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Wednesday, February 2, 2011

To America: Personal Reflections of a Historian by Stephen E. Ambrose

To America: Personal Reflections of a Historian wanders and meanders its way through American history and, while this may bother others, personally, I love it. For me, it was as if I were able to sit and listen in on a conversation with a master story-teller.

Ambrose discusses such things as the hypocrisy of Jefferson ('unalienable rights?' for all men - how about your own slaves?) and most of the Founding Fathers - but still he does not just topple them for their hypocrisy - he also points out, with wonder, that they accomplished the near-impossible. He also notes the seeds for social change that they all planted, such as universal education (Jefferson). In fact, he directly confronts the 'but he was a slaveholder' mentality - acknowledge the terrible fault - in fact, insist on acknowledging it. But, judge them by the whole of their work.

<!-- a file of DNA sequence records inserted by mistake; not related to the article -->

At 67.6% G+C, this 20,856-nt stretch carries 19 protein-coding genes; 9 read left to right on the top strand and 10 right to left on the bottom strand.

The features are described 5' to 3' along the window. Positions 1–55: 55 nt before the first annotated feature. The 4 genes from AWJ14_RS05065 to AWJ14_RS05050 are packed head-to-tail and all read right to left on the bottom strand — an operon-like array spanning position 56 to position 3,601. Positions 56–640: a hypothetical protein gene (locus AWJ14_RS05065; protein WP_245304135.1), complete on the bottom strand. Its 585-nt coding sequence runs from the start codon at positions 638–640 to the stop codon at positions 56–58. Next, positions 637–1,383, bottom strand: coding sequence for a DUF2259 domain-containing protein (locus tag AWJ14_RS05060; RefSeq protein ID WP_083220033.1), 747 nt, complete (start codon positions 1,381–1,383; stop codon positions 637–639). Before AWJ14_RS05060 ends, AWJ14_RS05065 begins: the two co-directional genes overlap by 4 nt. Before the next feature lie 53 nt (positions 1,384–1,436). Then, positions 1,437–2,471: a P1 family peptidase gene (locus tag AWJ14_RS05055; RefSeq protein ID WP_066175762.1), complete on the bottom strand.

Stephen E. Ambrose
(1936-2002)
Ambrose covers such flawed men as Andrew Jackson, Theodore Roosevelt in a similar fashion. He also discusses other things that he had a hand in, such as D-Day museum, the Band of Brothers TV shows and the process of writing.

Ambrose also throws in his own personal experiences - both with items of a historical nature (such as his own experiences as a vocal protester of the Vietnam War - some he's proud of and others that he wished he wouldn't have done) and his own experiences with success and tragedy.

Thoroughly enjoyable.

I rate this book 5 stars out of 5.

Reviewed on May 14, 2005.

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